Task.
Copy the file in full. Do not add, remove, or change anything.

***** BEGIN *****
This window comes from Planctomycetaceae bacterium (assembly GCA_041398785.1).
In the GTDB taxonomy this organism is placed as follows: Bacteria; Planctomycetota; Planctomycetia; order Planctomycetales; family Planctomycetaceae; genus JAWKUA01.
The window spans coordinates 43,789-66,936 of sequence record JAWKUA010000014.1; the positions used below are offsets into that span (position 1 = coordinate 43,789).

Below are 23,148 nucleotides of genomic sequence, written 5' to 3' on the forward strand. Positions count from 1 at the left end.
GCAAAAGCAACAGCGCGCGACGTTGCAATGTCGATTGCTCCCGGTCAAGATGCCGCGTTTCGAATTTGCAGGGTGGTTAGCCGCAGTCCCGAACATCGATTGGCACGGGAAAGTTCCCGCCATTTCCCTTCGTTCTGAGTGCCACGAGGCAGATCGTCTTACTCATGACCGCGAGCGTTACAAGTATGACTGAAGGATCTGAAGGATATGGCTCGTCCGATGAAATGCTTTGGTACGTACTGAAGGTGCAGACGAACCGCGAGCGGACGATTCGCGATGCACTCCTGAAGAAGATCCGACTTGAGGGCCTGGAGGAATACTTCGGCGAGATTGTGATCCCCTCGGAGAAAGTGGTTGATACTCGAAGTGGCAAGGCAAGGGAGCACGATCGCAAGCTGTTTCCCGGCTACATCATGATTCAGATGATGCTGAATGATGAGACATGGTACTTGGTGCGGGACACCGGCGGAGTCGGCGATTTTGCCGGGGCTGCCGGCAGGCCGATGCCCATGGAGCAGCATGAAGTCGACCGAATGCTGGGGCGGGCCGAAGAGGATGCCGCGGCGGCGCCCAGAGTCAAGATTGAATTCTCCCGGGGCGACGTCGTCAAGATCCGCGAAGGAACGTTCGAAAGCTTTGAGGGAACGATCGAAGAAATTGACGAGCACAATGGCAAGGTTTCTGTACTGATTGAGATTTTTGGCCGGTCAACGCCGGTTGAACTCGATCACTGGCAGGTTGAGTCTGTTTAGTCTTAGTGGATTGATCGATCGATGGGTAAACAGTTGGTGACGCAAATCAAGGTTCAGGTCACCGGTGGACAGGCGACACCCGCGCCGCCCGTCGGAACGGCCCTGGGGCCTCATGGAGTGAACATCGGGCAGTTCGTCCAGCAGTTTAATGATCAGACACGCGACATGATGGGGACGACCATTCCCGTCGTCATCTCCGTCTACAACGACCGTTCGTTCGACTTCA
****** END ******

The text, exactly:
This window comes from Planctomycetaceae bacterium (assembly GCA_041398785.1).
In the GTDB taxonomy this organism is placed as follows: Bacteria; Planctomycetota; Planctomycetia; order Planctomycetales; family Planctomycetaceae; genus JAWKUA01.
The window spans coordinates 43,789-66,936 of sequence record JAWKUA010000014.1; the positions used below are offsets into that span (position 1 = coordinate 43,789).

Below are 23,148 nucleotides of genomic sequence, written 5' to 3' on the forward strand. Positions count from 1 at the left end.
GCAAAAGCAACAGCGCGCGACGTTGCAATGTCGATTGCTCCCGGTCAAGATGCCGCGTTTCGAATTTGCAGGGTGGTTAGCCGCAGTCCCGAACATCGATTGGCACGGGAAAGTTCCCGCCATTTCCCTTCGTTCTGAGTGCCACGAGGCAGATCGTCTTACTCATGACCGCGAGCGTTACAAGTATGACTGAAGGATCTGAAGGATATGGCTCGTCCGATGAAATGCTTTGGTACGTACTGAAGGTGCAGACGAACCGCGAGCGGACGATTCGCGATGCACTCCTGAAGAAGATCCGACTTGAGGGCCTGGAGGAATACTTCGGCGAGATTGTGATCCCCTCGGAGAAAGTGGTTGATACTCGAAGTGGCAAGGCAAGGGAGCACGATCGCAAGCTGTTTCCCGGCTACATCATGATTCAGATGATGCTGAATGATGAGACATGGTACTTGGTGCGGGACACCGGCGGAGTCGGCGATTTTGCCGGGGCTGCCGGCAGGCCGATGCCCATGGAGCAGCATGAAGTCGACCGAATGCTGGGGCGGGCCGAAGAGGATGCCGCGGCGGCGCCCAGAGTCAAGATTGAATTCTCCCGGGGCGACGTCGTCAAGATCCGCGAAGGAACGTTCGAAAGCTTTGAGGGAACGATCGAAGAAATTGACGAGCACAATGGCAAGGTTTCTGTACTGATTGAGATTTTTGGCCGGTCAACGCCGGTTGAACTCGATCACTGGCAGGTTGAGTCTGTTTAGTCTTAGTGGATTGATCGATCGATGGGTAAACAGTTGGTGACGCAAATCAAGGTTCAGGTCACCGGTGGACAGGCGACACCCGCGCCGCCCGTCGGAACGGCCCTGGGGCCTCATGGAGTGAACATCGGGCAGTTCGTCCAGCAGTTTAATGATCAGACACGCGACATGATGGGGACGACCATTCCCGTCGTCATCTCCGTCTACAACGACCGTTCGTTCGACTTCA